The mushing industry’s hypocritical p.r., as in this article, is so pervasive in the industry when dogs are murdered, as when unusable puppies and worn-out adults are “culled”, that we have to assume the p.r. works with the largely unthinking public. It is designed not to protect the mushers, who can be replaced, but to protect the sponsors and the politicians from the outrage that is too slow coming for millions of dogs all over the world who, for the last hundred years, have been savagely used and abused and trashed like so many cheap machines. The end of the atrocity of dog-sledding is coming but will come even sooner if all dog-lovers would write the sponsors informing them that you will boycott their products and you will ask your friends to boycott their products, until they withdraw their support. And when the prize money is gone, so too are the cruel races. No matter what the pumped-out p.r. says about the “love of the sport” it is the love of money that sustains the cruelty.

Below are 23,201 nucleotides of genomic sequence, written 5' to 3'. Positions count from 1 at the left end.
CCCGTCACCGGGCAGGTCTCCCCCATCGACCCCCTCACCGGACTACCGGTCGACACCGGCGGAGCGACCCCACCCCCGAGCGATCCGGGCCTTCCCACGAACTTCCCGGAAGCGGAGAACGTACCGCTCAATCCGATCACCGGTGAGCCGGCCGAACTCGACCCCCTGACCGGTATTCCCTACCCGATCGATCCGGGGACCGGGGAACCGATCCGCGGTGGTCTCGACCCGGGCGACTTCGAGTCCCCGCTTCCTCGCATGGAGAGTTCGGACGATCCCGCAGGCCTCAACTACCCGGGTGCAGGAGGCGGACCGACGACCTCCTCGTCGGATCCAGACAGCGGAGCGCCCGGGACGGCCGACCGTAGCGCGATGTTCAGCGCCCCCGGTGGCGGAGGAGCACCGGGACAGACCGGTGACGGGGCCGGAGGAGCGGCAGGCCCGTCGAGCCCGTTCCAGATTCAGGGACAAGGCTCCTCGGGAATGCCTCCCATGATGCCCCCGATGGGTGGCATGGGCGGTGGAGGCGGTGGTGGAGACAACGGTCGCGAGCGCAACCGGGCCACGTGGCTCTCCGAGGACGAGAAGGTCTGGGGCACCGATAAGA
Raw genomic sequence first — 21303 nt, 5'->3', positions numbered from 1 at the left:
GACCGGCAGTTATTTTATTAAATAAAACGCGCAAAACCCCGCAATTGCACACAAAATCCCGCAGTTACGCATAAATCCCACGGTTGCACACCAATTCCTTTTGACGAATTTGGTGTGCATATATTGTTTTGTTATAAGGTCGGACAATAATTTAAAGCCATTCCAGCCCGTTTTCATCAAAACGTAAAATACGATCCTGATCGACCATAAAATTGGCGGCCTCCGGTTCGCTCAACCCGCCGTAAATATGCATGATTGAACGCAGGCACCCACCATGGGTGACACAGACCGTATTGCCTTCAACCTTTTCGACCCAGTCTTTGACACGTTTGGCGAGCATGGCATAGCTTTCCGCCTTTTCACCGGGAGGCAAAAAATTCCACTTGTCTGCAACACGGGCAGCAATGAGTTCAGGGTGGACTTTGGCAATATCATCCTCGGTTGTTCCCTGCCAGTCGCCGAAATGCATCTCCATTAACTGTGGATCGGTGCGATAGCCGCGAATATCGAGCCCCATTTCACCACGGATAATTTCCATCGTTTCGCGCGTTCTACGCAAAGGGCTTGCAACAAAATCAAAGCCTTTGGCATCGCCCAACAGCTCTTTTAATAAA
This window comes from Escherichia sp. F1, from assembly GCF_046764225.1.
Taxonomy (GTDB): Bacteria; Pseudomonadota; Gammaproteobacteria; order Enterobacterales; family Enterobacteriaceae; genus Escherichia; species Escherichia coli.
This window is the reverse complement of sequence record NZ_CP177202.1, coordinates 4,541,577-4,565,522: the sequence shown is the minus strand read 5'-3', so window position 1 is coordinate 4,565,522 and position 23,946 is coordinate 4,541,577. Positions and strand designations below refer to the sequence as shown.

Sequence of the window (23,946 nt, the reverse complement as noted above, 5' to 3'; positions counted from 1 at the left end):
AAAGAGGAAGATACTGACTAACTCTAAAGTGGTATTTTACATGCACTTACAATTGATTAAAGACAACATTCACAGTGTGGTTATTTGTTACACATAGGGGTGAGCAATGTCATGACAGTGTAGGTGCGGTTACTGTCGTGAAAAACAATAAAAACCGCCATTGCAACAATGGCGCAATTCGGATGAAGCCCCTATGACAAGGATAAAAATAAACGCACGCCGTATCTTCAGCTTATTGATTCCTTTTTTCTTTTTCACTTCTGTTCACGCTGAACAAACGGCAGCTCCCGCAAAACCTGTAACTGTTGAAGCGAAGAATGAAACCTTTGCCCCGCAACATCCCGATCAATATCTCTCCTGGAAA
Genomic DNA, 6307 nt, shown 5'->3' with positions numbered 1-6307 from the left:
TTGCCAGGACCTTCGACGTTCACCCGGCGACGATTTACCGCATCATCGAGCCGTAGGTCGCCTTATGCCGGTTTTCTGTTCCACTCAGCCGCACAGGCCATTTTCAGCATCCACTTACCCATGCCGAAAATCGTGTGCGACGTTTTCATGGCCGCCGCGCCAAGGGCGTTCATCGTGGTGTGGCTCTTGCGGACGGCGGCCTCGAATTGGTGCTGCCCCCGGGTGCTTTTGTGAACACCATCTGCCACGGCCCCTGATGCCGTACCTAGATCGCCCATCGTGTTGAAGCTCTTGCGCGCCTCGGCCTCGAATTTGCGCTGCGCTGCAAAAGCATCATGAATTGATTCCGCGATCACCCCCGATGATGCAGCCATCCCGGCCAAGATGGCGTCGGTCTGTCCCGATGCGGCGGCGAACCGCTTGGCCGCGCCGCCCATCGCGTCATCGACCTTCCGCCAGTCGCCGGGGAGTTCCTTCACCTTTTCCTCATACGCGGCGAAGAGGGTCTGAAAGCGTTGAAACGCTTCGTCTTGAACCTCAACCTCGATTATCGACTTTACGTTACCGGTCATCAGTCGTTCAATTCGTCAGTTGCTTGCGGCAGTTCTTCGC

“Dorado and all other dropped dogs were last checked at 3:00 a.m. on Friday morning. Between that time and daylight, drifting snow covered several dogs and Dorado was found to be deceased,” race officials said in a statement.
“The entire Iditarod family is mourning this loss. We ask that you support Paige and her family during this difficult time.”
Race officials have declined to talk in detail about the incident, The Anchorage Daily News reported. http://bit.ly/Wqr4c7
It is not unusual for mushers to leave dogs at race checkpoints and continue on the trail. Dogs are left behind if they are sick or injured, or tired and not keeping up with the team. The dogs are placed in dog lots, where they are cared for until they can be flown to Anchorage for pickup. Race Marshal Mark Nordman had said the weather delayed efforts to get dropped dogs to Anchorage.
Drobny’s husband, Cody Strathe, said in an email to The Associated Press that he and his wife were waiting to find out more.
“We are awaiting results of the official necropsy as we do not know what occurred, but are deeply saddened,” Strathe said. Their website describes the 55-pound Dorado as a “shy but happy dog” who last year completed the 1,000-mile Yukon Quest International Sled Dog Race.
Fifty-five pounds is very tiny to be made to work so hard. Rest in Peace dear unlucky little Dorado.
Read much more at the SledDogWatchdog blog: http://sleddogwatchdog.wordpress.com/
- Judy Stone, Vancouver, BC